Art & Culture Current Affairs

Latest Art & Culture Current Affairs 2019-2020 for UPSC Exams, Bank Exams, Civil Services, SSC and other Competitive Exams. Latest developments in Art & Culture with all important art and culture current affairs updates.

New Commemorative Rs.150 coin launched on Mahatma Gandhi’s 150th anniversary

On the occasion of 150th birth anniversary of Mahatma Gandhi, Prime Minister Narendra Modi released the commemorative coins of Rs.150 denomination. PM Modi released the coins at an event held at Sabarmati Ashram in Ahmedabad, Gujarat on 2 October 2019. Sabarmati Ashram is the seat from where father of nation launched most of his freedom fight related movement.

Key Highlights

A few days before 150th birth anniversary of the Mahatma, the United Nations (UN) released a postal stamp to mark the event.

The first commemorative coin in India was issued in 1964 with the image of Jawaharlal Nehru, the first Prime Minister of India to commemorate his birth anniversary.

This is not the first commemorative coin to be launched this year as in January 2019, PM Modi released a commemorative coin of Rs.350 denomination marking birth anniversary of Guru Gobind Singh. In 2018, PM launched a commemorative coin of Rs.100 in honor of Atal Bihari Vajpayee, the former prime minister.

About Commemorative Coins

The commemorative coins are released to mark some special events such as birth anniversaries of popular historical figures. Although these coins sport a distinct design to signify occasion on which they are issued but most of the commemorative coins are treated as collectibles and are a bountiful treasure for coin collectors. Some countries issue commemorative coins for regular circulation too.

The lower denomination coins are used in general circulation while higher denomination coins are meant for collection purposes and they usually contain some gold and silver in them so they are found with some coin dealers with marked-up prices. According to law, commemorative coins are not legal tenders unless notified.

Three different kinds of commemorative coins-

Regular Issue Coins– They are meant for day to day commercial use and they are issued in the same design for many years

Circulating Commemorative Coins– They are also meant for day to day commerce use, however, their design will be used only for a limited time to mark an event. These are Non-circulating legal tender (NCLT) which means they are commemorative coins that are still legal tender and can be used to buy goods and services. Usually, the purpose of such coins is to draw attention of world to a particular person or event.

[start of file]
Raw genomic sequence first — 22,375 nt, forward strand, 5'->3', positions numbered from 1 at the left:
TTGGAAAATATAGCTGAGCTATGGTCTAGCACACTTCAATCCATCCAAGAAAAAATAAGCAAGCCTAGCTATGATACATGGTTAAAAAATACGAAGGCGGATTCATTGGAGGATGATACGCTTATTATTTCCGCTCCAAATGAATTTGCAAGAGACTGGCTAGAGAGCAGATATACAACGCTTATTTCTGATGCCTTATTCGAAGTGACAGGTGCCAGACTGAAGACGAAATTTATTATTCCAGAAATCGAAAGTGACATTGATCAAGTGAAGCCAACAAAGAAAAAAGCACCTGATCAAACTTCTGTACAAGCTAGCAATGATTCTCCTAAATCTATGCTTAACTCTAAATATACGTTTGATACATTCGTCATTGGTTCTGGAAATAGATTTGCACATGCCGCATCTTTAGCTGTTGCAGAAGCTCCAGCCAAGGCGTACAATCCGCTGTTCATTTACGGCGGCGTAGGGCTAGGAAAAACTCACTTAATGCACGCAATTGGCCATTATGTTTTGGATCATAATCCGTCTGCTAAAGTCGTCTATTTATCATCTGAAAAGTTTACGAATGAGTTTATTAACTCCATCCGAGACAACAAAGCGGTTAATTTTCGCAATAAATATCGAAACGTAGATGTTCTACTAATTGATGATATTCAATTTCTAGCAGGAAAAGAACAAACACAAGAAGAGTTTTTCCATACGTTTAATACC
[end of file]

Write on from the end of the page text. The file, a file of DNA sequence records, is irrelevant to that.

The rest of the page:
Bathukamma-2019: The Telangana Flower Festival begins

Bathukamma, the flower festival of Telangana, is being celebrated in state’s Warangal district. The nine-day long festival of flowers will be celebrated from 29 September to 6 October 2019. Bathukamma marks the beginning of Sharath Ruthu and it is widely celebrated by young girls and women.

About Bathukamma

What is Bathukamma?

The ‘Bathukammas’ are basically the cone shaped flower stack, at street corners and temples in the city. Women and young girls dances around these Bathukammas to shower their offerings. These Bathukammas’ are then later immerse in water.

The festival is celebrated towards the end of monsoon and heralds the abundance that nature has to offer. The festival begins on day of Mahalaya Amavasya, and is celebrated with much fanfare for 9 days.

Why is Bathukama Celebrated?

This floral festival is to pray to the Goddess for health and achievements of each family. The word Bathukamma means- ‘Mother Goddess come to life’. The festival represents the culture and identity of people of Telangana and involves the worship of Maha Gauri – “Life Giver” in form of Gauri Devi (patron goddess of womanhood).

How is it celebrated?

Preparing a Bathukamma is a folk art and requires careful attention. On a brass plate, called as tambalan, flowers of different colours are carefully arranged in circular rows, one layer on top of other. The Bathukamma then gradually increases in size and looks more vibrant and colourful and is kept before family goddess and prayers are offered.  With the onset of evening, women, in their best attires, put Bathukamma in their courtyard and encircle around it, and then sing songs which creates an ambience of peace and harmony. Before dusk, they carry it on their heads and immerse it in water and later they share the ‘maleeda’ (a dessert made with sugar and corn bread) among friends.